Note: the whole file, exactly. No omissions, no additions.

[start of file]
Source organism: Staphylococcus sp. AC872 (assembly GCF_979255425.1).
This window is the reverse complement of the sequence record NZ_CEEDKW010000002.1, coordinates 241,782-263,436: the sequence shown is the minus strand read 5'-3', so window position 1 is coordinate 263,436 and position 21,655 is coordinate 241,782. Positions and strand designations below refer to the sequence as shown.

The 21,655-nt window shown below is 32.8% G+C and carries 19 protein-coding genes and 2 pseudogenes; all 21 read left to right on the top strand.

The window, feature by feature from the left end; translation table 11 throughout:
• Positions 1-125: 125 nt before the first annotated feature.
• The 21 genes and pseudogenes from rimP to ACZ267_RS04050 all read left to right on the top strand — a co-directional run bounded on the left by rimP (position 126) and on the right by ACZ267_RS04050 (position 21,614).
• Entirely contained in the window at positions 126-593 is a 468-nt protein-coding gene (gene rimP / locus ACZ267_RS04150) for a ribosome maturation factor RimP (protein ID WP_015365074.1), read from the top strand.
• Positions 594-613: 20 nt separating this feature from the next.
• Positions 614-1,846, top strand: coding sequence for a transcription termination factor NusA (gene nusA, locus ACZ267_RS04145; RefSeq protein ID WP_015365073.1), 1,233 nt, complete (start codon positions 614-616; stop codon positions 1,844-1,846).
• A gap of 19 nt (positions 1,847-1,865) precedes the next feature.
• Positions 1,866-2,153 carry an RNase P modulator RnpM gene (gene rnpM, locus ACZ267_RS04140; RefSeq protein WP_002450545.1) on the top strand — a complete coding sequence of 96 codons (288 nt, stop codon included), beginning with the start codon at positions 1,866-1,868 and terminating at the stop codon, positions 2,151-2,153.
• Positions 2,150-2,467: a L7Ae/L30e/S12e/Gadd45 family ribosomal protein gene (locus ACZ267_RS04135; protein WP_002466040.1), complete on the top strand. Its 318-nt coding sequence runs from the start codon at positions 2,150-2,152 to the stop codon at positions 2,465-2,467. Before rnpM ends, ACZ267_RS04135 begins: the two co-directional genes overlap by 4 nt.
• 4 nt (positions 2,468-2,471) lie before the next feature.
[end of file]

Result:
Source organism: Staphylococcus sp. AC872 (assembly GCF_979255425.1).
This window is the reverse complement of the sequence record NZ_CEEDKW010000002.1, coordinates 241,782-263,436: the sequence shown is the minus strand read 5'-3', so window position 1 is coordinate 263,436 and position 21,655 is coordinate 241,782. Positions and strand designations below refer to the sequence as shown.

The 21,655-nt window shown below is 32.8% G+C and carries 19 protein-coding genes and 2 pseudogenes; all 21 read left to right on the top strand.

The window, feature by feature from the left end; translation table 11 throughout:
• Positions 1-125: 125 nt before the first annotated feature.
• The 21 genes and pseudogenes from rimP to ACZ267_RS04050 all read left to right on the top strand — a co-directional run bounded on the left by rimP (position 126) and on the right by ACZ267_RS04050 (position 21,614).
• Entirely contained in the window at positions 126-593 is a 468-nt protein-coding gene (gene rimP / locus ACZ267_RS04150) for a ribosome maturation factor RimP (protein ID WP_015365074.1), read from the top strand.
• Positions 594-613: 20 nt separating this feature from the next.
• Positions 614-1,846, top strand: coding sequence for a transcription termination factor NusA (gene nusA, locus ACZ267_RS04145; RefSeq protein ID WP_015365073.1), 1,233 nt, complete (start codon positions 614-616; stop codon positions 1,844-1,846).
• A gap of 19 nt (positions 1,847-1,865) precedes the next feature.
• Positions 1,866-2,153 carry an RNase P modulator RnpM gene (gene rnpM, locus ACZ267_RS04140; RefSeq protein WP_002450545.1) on the top strand — a complete coding sequence of 96 codons (288 nt, stop codon included), beginning with the start codon at positions 1,866-1,868 and terminating at the stop codon, positions 2,151-2,153.
• Positions 2,150-2,467: a L7Ae/L30e/S12e/Gadd45 family ribosomal protein gene (locus ACZ267_RS04135; protein WP_002466040.1), complete on the top strand. Its 318-nt coding sequence runs from the start codon at positions 2,150-2,152 to the stop codon at positions 2,465-2,467. Before rnpM ends, ACZ267_RS04135 begins: the two co-directional genes overlap by 4 nt.
• 4 nt (positions 2,468-2,471) lie before the next feature.